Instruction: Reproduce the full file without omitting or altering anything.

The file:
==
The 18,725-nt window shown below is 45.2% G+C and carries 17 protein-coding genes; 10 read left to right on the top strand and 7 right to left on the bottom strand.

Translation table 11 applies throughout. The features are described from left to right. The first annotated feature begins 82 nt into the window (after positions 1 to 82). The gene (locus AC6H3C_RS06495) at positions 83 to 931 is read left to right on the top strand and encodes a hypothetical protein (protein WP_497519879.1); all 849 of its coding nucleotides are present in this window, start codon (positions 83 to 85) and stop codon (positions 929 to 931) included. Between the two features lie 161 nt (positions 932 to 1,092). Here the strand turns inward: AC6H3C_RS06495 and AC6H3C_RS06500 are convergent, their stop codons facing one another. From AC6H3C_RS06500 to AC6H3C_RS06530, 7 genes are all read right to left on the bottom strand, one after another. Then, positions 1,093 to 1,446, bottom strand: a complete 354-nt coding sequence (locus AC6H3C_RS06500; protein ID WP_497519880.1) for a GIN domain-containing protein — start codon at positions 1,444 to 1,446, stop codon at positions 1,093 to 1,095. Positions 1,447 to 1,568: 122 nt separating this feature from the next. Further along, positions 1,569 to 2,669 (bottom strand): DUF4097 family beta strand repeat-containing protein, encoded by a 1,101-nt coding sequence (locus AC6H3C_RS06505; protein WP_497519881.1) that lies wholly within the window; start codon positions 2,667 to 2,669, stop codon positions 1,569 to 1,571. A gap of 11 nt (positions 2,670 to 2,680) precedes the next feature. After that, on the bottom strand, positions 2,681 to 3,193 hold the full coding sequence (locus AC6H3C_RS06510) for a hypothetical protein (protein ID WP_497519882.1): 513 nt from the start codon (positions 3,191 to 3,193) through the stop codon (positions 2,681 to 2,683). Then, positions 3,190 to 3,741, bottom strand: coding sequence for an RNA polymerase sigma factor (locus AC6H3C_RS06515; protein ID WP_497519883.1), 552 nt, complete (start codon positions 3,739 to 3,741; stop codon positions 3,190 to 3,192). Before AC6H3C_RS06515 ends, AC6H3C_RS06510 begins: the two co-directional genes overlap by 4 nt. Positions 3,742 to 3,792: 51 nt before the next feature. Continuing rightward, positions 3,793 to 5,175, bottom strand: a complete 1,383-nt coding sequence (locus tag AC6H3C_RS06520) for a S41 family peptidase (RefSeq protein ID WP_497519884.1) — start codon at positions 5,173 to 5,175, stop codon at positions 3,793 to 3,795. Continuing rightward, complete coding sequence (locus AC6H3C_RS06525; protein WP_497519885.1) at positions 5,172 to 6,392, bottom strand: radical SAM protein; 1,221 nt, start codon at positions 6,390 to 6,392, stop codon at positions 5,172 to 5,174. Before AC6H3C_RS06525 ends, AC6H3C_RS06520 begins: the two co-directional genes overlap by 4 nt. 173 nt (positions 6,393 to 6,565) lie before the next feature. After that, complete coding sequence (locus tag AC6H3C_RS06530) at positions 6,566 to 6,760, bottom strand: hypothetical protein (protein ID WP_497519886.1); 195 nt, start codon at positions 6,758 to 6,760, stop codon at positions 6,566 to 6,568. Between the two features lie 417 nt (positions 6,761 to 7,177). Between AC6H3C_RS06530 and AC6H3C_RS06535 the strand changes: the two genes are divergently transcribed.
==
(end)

The 18,725-nt window shown below is 45.2% G+C and carries 17 protein-coding genes; 10 read left to right on the top strand and 7 right to left on the bottom strand.

Translation table 11 applies throughout. The features are described from left to right. The first annotated feature begins 82 nt into the window (after positions 1 to 82). The gene (locus AC6H3C_RS06495) at positions 83 to 931 is read left to right on the top strand and encodes a hypothetical protein (protein WP_497519879.1); all 849 of its coding nucleotides are present in this window, start codon (positions 83 to 85) and stop codon (positions 929 to 931) included. Between the two features lie 161 nt (positions 932 to 1,092). Here the strand turns inward: AC6H3C_RS06495 and AC6H3C_RS06500 are convergent, their stop codons facing one another. From AC6H3C_RS06500 to AC6H3C_RS06530, 7 genes are all read right to left on the bottom strand, one after another. Then, positions 1,093 to 1,446, bottom strand: a complete 354-nt coding sequence (locus AC6H3C_RS06500; protein ID WP_497519880.1) for a GIN domain-containing protein — start codon at positions 1,444 to 1,446, stop codon at positions 1,093 to 1,095. Positions 1,447 to 1,568: 122 nt separating this feature from the next. Further along, positions 1,569 to 2,669 (bottom strand): DUF4097 family beta strand repeat-containing protein, encoded by a 1,101-nt coding sequence (locus AC6H3C_RS06505; protein WP_497519881.1) that lies wholly within the window; start codon positions 2,667 to 2,669, stop codon positions 1,569 to 1,571. A gap of 11 nt (positions 2,670 to 2,680) precedes the next feature. After that, on the bottom strand, positions 2,681 to 3,193 hold the full coding sequence (locus AC6H3C_RS06510) for a hypothetical protein (protein ID WP_497519882.1): 513 nt from the start codon (positions 3,191 to 3,193) through the stop codon (positions 2,681 to 2,683). Then, positions 3,190 to 3,741, bottom strand: coding sequence for an RNA polymerase sigma factor (locus AC6H3C_RS06515; protein ID WP_497519883.1), 552 nt, complete (start codon positions 3,739 to 3,741; stop codon positions 3,190 to 3,192). Before AC6H3C_RS06515 ends, AC6H3C_RS06510 begins: the two co-directional genes overlap by 4 nt. Positions 3,742 to 3,792: 51 nt before the next feature. Continuing rightward, positions 3,793 to 5,175, bottom strand: a complete 1,383-nt coding sequence (locus tag AC6H3C_RS06520) for a S41 family peptidase (RefSeq protein ID WP_497519884.1) — start codon at positions 5,173 to 5,175, stop codon at positions 3,793 to 3,795. Continuing rightward, complete coding sequence (locus AC6H3C_RS06525; protein WP_497519885.1) at positions 5,172 to 6,392, bottom strand: radical SAM protein; 1,221 nt, start codon at positions 6,390 to 6,392, stop codon at positions 5,172 to 5,174. Before AC6H3C_RS06525 ends, AC6H3C_RS06520 begins: the two co-directional genes overlap by 4 nt. 173 nt (positions 6,393 to 6,565) lie before the next feature. After that, complete coding sequence (locus tag AC6H3C_RS06530) at positions 6,566 to 6,760, bottom strand: hypothetical protein (protein ID WP_497519886.1); 195 nt, start codon at positions 6,758 to 6,760, stop codon at positions 6,566 to 6,568. Between the two features lie 417 nt (positions 6,761 to 7,177). Between AC6H3C_RS06530 and AC6H3C_RS06535 the strand changes: the two genes are divergently transcribed.